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We stopped for lunch and a beer at Whistran Brewery (after all I am more a “beer snob” that a “wine snob” <insert grin>). The crafted beers here were mostly average but they had some really funny captions on their shirts. After lunch we stopped at another winery for a tasting, then we stopped at the Horse Heaven Saloon that abuts the Horse Heaven Brewery where we sampled some of their beers as well. Pretty decent stouts here and a fun place to have a meal with a brew when visiting this town.

imageOur last day we went with Marshall and Debbie over to Walla Walla. Walla Walla may be best known for its sweet onions but it is known more recently for its wine as there are over 100 wineries around Walla Walla.  We visited  a few wineries  with my favorite in this area being Waterbrook Winery, especially their Cabernet’s and Syrah’s, just east of town.

Debbie and Marshall had signed up to take a wine making class so while they were in class Sharon and I walked all around town and over to Whitman College. This is a private liberal arts college which started out as a seminary and has become one of the top liberal arts schools in the USA (recently ranked 41st by U.S. News and World Report). We thought it was a nice campus with quite a lot of public outdoor art all around it. We feel it is just another reason we love walking around campuses… even if we don’t always fully appreciate the artist's best intentions.

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We met back up with Debbie and Marshall at the Red Monkey Lounge for dinner and beverages. They run a really nice happy hour where many of their appetizers were only $6.00 so we had most of them and just shared. It was a fun place indeed! We loved our time visiting with our friends from way back to our days in high school and college days.  We all had a fun, fun, time, time in Walla Walla…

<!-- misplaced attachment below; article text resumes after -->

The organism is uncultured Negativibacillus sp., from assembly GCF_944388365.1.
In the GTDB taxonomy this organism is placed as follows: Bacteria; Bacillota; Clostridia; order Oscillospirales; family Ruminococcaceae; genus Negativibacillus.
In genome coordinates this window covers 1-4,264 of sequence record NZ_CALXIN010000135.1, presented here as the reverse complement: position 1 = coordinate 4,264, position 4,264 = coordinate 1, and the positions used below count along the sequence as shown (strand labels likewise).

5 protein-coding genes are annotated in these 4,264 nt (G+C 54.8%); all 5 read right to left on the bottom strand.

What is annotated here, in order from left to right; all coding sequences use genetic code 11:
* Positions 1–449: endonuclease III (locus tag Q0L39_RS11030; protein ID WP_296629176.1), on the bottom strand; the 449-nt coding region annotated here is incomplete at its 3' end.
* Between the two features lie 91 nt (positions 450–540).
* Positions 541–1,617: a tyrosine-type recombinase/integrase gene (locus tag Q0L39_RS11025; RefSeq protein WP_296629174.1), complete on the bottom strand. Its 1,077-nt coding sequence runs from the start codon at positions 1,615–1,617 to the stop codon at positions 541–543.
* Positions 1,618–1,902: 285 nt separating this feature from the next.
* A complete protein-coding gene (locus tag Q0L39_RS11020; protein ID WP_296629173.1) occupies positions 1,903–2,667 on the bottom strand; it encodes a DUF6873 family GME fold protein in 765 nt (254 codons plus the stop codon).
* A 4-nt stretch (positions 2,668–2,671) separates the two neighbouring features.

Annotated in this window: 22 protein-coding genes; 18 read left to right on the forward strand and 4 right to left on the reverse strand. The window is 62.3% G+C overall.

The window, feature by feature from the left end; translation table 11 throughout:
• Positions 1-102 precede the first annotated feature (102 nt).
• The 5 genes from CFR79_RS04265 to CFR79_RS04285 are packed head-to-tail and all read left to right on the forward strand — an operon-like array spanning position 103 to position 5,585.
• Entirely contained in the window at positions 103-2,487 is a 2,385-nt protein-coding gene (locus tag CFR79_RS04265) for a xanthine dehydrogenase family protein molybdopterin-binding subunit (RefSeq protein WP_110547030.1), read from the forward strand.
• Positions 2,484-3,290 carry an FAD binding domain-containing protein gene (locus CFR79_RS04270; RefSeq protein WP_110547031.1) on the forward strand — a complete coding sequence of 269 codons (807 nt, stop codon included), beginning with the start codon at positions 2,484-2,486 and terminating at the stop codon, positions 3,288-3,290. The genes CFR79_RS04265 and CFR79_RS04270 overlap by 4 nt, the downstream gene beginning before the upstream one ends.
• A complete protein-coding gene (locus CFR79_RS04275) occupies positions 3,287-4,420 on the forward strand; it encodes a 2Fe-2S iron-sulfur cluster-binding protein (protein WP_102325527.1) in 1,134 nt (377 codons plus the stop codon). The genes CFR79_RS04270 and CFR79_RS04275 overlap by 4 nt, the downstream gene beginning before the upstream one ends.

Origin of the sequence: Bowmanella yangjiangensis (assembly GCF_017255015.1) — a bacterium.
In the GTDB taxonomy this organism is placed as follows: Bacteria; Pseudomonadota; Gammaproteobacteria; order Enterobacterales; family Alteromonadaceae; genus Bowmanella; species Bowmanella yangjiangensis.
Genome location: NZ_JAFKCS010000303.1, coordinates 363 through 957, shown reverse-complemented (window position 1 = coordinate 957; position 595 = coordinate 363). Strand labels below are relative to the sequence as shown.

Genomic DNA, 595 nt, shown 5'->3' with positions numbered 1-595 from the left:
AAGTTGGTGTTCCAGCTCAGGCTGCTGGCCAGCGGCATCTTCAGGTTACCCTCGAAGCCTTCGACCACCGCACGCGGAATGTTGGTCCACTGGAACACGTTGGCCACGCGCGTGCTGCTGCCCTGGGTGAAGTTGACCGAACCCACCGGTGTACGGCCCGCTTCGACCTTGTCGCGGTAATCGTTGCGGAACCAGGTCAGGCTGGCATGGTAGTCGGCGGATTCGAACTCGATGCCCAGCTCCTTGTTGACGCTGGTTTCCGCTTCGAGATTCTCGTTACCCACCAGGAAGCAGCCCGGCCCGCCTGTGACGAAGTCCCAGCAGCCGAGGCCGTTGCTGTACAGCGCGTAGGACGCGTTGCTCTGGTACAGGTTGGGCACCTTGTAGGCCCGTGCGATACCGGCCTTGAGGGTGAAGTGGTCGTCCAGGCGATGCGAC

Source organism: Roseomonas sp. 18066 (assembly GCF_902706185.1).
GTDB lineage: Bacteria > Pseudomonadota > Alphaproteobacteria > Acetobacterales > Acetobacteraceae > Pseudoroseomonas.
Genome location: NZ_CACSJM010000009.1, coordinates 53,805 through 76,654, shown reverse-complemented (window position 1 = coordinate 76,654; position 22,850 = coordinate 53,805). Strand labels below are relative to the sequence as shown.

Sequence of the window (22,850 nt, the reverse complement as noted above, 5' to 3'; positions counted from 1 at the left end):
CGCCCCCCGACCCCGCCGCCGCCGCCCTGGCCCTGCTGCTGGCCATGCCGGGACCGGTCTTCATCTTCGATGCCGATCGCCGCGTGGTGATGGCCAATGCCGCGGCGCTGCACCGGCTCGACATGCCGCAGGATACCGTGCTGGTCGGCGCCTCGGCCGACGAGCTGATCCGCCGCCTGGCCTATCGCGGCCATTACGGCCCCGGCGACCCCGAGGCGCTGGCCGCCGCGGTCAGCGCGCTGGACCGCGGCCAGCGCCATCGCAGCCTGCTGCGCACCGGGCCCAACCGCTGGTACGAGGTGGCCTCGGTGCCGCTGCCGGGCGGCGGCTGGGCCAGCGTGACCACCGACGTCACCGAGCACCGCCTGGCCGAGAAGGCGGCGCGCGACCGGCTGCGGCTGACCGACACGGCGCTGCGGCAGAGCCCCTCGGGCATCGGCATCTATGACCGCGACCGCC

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Did I mention that we also spent an evening at their house and enjoyed their pool and the fur babies. We especially fell in love once again with the dog Archie who is a surfing dood… or is that dog. We will head west from here for a few days in the Columbia River valley before moving over to Portland for a stay of nearly three weeks. We are really looking forward to revisiting Portland!

Friday, August 15, 2014

Some Days you Need a Burger and a Beer…

Tri Cities and Wine Tasting 004We left the Spokane and Coeur D’Alene area to head west into the southwestern corner of Washington. I don’t much like driving on the interstates but in Montana, Idaho and eastern Washington there is so much less traffic on them that it almost provides for a pleasant drive. As we drove west into Washington the big Ponderosa Pines began to give way to open hilly grasslands known as Palouse Prairie. The rolling hills are actually remnant silt dunes formed during the ice ages and were historically covered in wheatgrass and fescues but are now mostly dry land farmed in wheat and legumes.